Medical Records Retrieval

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LNCtips.com: Medical Records Retrieval


As a new legal nurse consultant, you probably don't think about the retrieval process for medical records.  If you're an expert or an independent LNC, the records show up on your doorstep.  But those records don't appear by magic.  A process occurs between the time the law firm identifies the needed records and the time you get them.

Either the law firm handles medical record requests in-house, or it outsources the process to a record retrieval service.  Let's look at the in-house process. 

The attorney or the person responsible for record retrieval starts the process by identifying which records to obtain.  The responsible person varies by firm.  It can be a subpoena clerk, a secretary, a medical records clerk, a paralegal, or a legal nurse consultant.  Let's say that you're the person who's responsible for obtaining medical records. 

Your next step is to determine the appropriate provider address.  While this sounds simple, it often isn't.  For example, national pharmacy chains, such as Walgreens, require law firms to submit record requests to their corporate legal departments.  Physicians sometimes keep their records off-site.  Regional health systems frequently have an address for record requests that is different from the address of their hospitals or clinics.  To obtain the correct address, you'll conduct an internet search to determine the provider's legal corporate information or you'll call the provider for the correct address.

Your next step is to draft the record request in the form of a HIPAA compliant authorization, such as this one from HealthPort, or medical records subpoena, depending on whether you work for the plaintiff or the defendant.  You'll then give the authorization or subpoena to the attorney for review.

The next step is to obtain the signature on the authorization or subpoena.  Patients sign authorizations and defense attorneys sign subpoenas.  Plaintiff attorneys often have their clients sign a number of blank authorizations when the case starts.  If you're working for the plaintiff, your next step is mailing the authorization to the correct provider address.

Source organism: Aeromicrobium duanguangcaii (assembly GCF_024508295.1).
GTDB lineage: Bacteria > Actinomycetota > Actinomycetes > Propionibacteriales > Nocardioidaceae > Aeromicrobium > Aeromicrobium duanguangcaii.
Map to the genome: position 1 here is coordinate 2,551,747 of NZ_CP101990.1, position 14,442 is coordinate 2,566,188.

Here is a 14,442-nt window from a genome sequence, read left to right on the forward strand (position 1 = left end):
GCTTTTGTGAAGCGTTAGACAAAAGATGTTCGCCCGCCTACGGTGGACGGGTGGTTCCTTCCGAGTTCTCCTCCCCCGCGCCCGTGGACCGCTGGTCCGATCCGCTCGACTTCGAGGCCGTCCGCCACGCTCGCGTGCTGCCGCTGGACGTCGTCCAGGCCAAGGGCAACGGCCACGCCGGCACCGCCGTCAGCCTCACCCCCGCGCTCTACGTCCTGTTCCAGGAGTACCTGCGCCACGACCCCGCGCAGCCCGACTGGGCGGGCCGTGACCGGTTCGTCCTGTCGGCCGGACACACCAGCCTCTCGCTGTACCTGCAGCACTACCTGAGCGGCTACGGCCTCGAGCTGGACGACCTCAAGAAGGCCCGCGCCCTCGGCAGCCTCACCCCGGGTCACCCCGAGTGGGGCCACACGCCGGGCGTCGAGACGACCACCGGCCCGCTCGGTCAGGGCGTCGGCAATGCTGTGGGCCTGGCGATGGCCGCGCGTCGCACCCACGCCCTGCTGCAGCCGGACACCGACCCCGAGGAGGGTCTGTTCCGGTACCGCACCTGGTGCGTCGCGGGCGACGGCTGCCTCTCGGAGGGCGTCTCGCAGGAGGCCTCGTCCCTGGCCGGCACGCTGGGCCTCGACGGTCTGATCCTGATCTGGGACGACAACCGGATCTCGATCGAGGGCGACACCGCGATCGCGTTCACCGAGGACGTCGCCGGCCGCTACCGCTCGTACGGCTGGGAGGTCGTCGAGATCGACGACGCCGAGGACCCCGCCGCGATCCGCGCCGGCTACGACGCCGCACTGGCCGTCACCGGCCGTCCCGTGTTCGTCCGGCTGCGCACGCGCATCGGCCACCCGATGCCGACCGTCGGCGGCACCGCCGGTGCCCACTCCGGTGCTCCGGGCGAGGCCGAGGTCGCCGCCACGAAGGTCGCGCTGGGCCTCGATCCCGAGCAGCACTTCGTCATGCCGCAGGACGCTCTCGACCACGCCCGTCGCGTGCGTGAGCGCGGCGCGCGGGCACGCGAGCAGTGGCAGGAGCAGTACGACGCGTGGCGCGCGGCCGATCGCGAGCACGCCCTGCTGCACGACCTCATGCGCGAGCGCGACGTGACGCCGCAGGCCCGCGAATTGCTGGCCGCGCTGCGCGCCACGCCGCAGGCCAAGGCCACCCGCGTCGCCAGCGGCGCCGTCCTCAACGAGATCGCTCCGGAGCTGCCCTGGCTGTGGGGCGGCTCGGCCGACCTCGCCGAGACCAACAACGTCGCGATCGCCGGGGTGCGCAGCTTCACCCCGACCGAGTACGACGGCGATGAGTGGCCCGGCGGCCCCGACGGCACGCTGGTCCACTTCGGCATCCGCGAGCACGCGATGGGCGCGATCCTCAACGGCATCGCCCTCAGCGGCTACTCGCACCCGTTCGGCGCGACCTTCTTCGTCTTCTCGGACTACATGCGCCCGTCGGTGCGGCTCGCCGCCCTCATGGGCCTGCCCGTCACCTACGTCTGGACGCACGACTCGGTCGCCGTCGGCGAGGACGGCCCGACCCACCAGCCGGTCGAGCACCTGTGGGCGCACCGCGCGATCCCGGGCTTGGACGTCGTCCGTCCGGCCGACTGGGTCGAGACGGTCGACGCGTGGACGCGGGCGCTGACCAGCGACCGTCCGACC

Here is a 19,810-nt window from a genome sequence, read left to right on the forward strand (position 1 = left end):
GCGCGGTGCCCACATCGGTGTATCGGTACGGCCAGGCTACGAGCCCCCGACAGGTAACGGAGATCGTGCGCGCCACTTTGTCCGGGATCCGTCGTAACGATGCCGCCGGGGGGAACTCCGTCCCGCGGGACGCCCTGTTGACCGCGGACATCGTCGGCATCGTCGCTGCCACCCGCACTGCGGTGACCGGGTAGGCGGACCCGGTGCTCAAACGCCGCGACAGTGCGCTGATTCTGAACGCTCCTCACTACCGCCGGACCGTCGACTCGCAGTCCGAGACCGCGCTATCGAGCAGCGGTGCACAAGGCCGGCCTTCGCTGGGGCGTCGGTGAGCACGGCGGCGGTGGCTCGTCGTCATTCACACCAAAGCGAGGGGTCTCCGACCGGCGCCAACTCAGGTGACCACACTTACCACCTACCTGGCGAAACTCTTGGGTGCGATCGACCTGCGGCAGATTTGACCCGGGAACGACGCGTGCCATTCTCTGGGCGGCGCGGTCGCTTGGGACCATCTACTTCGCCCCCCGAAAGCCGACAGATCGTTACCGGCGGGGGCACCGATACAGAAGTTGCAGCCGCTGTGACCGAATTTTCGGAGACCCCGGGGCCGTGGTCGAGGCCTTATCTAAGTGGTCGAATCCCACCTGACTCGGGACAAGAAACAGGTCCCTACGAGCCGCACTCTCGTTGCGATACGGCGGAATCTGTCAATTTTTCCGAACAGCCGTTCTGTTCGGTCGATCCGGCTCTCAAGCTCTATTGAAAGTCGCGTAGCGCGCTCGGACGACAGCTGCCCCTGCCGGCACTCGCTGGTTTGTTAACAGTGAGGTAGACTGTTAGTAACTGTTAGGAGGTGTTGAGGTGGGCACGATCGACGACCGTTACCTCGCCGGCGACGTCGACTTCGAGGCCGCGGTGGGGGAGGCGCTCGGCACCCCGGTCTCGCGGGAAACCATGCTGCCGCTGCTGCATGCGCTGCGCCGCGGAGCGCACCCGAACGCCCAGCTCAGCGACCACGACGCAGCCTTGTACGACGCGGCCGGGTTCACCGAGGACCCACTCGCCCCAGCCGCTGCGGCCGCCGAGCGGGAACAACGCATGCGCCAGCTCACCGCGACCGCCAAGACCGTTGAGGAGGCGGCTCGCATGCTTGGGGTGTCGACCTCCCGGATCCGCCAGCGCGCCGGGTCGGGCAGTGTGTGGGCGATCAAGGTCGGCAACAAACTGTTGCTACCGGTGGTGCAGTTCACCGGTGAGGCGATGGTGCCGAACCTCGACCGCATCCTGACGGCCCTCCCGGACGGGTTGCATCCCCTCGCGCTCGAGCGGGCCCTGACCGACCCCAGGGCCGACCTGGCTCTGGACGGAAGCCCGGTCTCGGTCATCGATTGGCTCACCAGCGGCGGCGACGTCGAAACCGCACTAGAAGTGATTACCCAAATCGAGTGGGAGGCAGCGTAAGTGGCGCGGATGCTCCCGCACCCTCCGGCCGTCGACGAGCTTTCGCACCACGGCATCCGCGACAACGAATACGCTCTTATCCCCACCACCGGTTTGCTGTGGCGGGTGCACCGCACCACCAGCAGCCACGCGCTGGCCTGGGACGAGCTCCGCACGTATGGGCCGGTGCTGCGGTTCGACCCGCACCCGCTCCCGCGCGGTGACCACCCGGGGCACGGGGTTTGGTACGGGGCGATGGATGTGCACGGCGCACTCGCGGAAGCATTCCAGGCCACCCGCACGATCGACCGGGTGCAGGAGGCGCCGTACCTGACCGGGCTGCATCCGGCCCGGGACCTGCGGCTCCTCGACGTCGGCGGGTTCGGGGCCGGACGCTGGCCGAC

The process is more complicated for subpoenas than it is for authorizations.  You'll mail the subpoena to the plaintiff's attorney with either a certified letter (in some states) or a Notice of Production from Nonparty (in other states).  The letter/notice  explains that the subpoena will require the provider to produce medical records about the plaintiff.  The plaintiff then has a fixed period (usually 10-15 days, depending on state statutes) to object to the subpoena.  If the plaintiff has no objections, you will then file a Certificate of Non-Objection with the court.  You'll post the subpoena by certified mail or give the subpoena to an outside firm, called a process server, to deliver the subpoena to the healthcare provider.

After the delivery of the authorization or subpoena, the healthcare provider has a fixed number of days to comply with the subpoena (usually 10-15 days, depending on state statutes.)  You'll have to call the provider if it doesn't comply within the specified timeframe.  Physician offices aren't as well versed in record retrieval as corporate entities.  You may need to make several phone calls to remind physician offices to release the records.

Once you receive the records, you'll log them in, organize them, tab them, and maybe have them scanned.  You'll then copy and send them to others who will find the records on their doorsteps

Want to learn more about LNC skills for legal nurse consultants?  Check out the Archives.

...Katy Jones